Auckland is into the second week of its Heritage Festival now with plenty of events for enthusiasts of our built heritage. There is an overall theme of transportation in this year's festival but I noticed two events coming up of relevance to Bartley and Devonport researchers.
|St Matthews in the City. Image Postcard Collection BFA|
Peter Reed, architect, leads an exploration of St Matthews in the City next Saturday 14 October. Edward Bartley was supervising architect for this 1905 landmark as part of his role as architect to the Anglican Diocese of Auckland.
Tour details here
Information on the construction of St Matthews here
|Torpedo Bay 1879 Image APLSGGSC4-2979|
For those whose Auckland roots lie in Devonport there is an opportunity to tour the earliest sites of commercial activity. Details of the Maritime self guided tours on all week are here and information on the pioneer boatbuilders here
Edward Bartley's first home on the North Shore was on the foreshore at Devonport. He was a neighbour to William Holmes whose house and family feature in the promotional material for this event. Edward's eldest son Arthur married William's neice Polly Holmes
|Holmes family home and boatyard about 1880. Image APL SSGSC|
If you are going to Devonport by car please do visit O'Neill's Point cemetery and see Edward Bartley's grave restored. There are several other Bartley graves in the cemetery.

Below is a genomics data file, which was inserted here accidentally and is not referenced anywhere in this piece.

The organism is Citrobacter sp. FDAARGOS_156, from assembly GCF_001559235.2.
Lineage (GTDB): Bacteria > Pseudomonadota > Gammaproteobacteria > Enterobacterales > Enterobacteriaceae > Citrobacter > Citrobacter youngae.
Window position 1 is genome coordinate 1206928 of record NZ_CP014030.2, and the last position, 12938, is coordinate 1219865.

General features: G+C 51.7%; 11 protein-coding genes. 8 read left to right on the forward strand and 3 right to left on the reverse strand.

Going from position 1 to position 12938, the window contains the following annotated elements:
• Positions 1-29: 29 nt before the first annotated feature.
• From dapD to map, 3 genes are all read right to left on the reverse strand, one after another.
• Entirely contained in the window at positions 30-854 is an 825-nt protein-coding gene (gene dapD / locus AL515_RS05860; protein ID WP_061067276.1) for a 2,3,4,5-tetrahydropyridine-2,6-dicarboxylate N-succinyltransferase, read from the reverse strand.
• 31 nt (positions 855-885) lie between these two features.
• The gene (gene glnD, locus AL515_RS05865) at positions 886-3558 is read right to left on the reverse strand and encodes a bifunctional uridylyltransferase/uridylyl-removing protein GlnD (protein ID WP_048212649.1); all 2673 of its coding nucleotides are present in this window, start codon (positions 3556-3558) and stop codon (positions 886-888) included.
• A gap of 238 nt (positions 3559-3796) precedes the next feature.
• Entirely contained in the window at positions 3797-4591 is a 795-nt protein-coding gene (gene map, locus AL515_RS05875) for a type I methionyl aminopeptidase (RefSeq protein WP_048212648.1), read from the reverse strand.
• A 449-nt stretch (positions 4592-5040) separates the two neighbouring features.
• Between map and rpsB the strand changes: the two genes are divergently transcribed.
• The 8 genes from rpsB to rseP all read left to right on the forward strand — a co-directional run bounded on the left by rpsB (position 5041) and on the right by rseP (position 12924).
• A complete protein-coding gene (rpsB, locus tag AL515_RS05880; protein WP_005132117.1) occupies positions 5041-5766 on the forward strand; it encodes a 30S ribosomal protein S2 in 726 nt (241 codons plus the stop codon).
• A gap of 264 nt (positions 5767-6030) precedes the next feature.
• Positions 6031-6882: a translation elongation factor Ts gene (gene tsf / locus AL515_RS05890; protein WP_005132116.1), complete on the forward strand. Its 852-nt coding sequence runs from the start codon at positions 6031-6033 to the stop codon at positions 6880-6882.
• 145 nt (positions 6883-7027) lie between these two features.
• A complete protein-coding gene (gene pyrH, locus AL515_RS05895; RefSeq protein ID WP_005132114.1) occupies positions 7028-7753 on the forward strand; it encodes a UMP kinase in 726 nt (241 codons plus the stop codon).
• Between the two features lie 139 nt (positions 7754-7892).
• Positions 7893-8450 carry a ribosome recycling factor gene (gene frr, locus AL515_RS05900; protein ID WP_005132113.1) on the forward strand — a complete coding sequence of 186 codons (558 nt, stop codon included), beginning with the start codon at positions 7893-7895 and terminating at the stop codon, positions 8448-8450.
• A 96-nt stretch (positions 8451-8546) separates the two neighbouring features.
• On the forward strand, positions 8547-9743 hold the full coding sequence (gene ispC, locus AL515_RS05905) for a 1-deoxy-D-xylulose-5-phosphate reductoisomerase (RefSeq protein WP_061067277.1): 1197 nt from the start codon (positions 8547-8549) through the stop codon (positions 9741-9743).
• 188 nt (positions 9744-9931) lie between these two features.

Judging by the response to our post Frank and Dorothy's project has inspired other families to identify and care for family plots. Well there is good news. It has never been easier.
Bartley Archive holds some information on family graves, and a few photographs of plots. Do get in touch at the start if you have Bartley Channel Islands links. We may be able to help if other researcher's contributions included burial records.
The first step in fresh research is to obtain an 'address' for the plot. Many cemeteries now have an online database available to search. For example Auckland Council has access for burials and cremations in the region on this page
|Image BFA 2014|
Most of the larger public cemeteries have maps online or available at the office for the second step -which is locating the plot itself. On the basis of past experience I would recommend a party of two or more people, good walking shoes, good humour and an openess to synchronicity. Keep your ancestor in mind and your camera in hand-some of these places are very beautiful landscapes too.
|Purewa Cemetery, St John's Auckland. Image BFA 2012|